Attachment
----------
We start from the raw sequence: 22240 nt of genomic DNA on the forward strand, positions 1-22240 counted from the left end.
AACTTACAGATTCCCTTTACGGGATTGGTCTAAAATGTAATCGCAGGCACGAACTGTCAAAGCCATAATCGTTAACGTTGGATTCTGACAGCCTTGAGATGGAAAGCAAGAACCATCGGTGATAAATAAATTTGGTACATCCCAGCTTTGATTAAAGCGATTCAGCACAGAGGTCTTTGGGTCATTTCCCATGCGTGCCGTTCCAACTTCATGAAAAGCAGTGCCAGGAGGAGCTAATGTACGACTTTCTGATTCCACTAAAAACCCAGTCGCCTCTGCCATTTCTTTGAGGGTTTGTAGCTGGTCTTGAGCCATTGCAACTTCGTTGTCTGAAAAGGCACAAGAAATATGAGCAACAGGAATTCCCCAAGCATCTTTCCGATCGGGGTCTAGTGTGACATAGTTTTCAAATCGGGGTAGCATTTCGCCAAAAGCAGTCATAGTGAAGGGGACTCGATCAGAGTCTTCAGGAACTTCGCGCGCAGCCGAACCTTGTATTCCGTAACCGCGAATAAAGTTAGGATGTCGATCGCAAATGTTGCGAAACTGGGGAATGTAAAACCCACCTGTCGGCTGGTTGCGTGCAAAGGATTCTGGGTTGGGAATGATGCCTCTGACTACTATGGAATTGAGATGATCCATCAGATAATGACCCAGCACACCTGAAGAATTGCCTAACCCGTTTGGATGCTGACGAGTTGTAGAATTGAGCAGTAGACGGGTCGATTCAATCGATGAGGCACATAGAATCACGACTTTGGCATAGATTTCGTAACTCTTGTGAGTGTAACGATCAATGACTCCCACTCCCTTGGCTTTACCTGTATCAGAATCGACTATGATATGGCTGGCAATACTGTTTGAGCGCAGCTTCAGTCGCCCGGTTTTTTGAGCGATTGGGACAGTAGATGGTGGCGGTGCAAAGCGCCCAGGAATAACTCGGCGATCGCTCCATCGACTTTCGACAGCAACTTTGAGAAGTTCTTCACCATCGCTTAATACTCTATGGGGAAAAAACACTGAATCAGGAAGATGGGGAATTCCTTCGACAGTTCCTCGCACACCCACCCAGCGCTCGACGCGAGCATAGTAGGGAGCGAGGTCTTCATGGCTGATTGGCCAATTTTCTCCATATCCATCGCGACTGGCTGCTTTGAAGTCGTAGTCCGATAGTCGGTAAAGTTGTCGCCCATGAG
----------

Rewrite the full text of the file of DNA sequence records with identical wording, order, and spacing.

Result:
We start from the raw sequence: 22240 nt of genomic DNA on the forward strand, positions 1-22240 counted from the left end.
AACTTACAGATTCCCTTTACGGGATTGGTCTAAAATGTAATCGCAGGCACGAACTGTCAAAGCCATAATCGTTAACGTTGGATTCTGACAGCCTTGAGATGGAAAGCAAGAACCATCGGTGATAAATAAATTTGGTACATCCCAGCTTTGATTAAAGCGATTCAGCACAGAGGTCTTTGGGTCATTTCCCATGCGTGCCGTTCCAACTTCATGAAAAGCAGTGCCAGGAGGAGCTAATGTACGACTTTCTGATTCCACTAAAAACCCAGTCGCCTCTGCCATTTCTTTGAGGGTTTGTAGCTGGTCTTGAGCCATTGCAACTTCGTTGTCTGAAAAGGCACAAGAAATATGAGCAACAGGAATTCCCCAAGCATCTTTCCGATCGGGGTCTAGTGTGACATAGTTTTCAAATCGGGGTAGCATTTCGCCAAAAGCAGTCATAGTGAAGGGGACTCGATCAGAGTCTTCAGGAACTTCGCGCGCAGCCGAACCTTGTATTCCGTAACCGCGAATAAAGTTAGGATGTCGATCGCAAATGTTGCGAAACTGGGGAATGTAAAACCCACCTGTCGGCTGGTTGCGTGCAAAGGATTCTGGGTTGGGAATGATGCCTCTGACTACTATGGAATTGAGATGATCCATCAGATAATGACCCAGCACACCTGAAGAATTGCCTAACCCGTTTGGATGCTGACGAGTTGTAGAATTGAGCAGTAGACGGGTCGATTCAATCGATGAGGCACATAGAATCACGACTTTGGCATAGATTTCGTAACTCTTGTGAGTGTAACGATCAATGACTCCCACTCCCTTGGCTTTACCTGTATCAGAATCGACTATGATATGGCTGGCAATACTGTTTGAGCGCAGCTTCAGTCGCCCGGTTTTTTGAGCGATTGGGACAGTAGATGGTGGCGGTGCAAAGCGCCCAGGAATAACTCGGCGATCGCTCCATCGACTTTCGACAGCAACTTTGAGAAGTTCTTCACCATCGCTTAATACTCTATGGGGAAAAAACACTGAATCAGGAAGATGGGGAATTCCTTCGACAGTTCCTCGCACACCCACCCAGCGCTCGACGCGAGCATAGTAGGGAGCGAGGTCTTCATGGCTGATTGGCCAATTTTCTCCATATCCATCGCGACTGGCTGCTTTGAAGTCGTAGTCCGATAGTCGGTAAAGTTGTCGCCCATGAG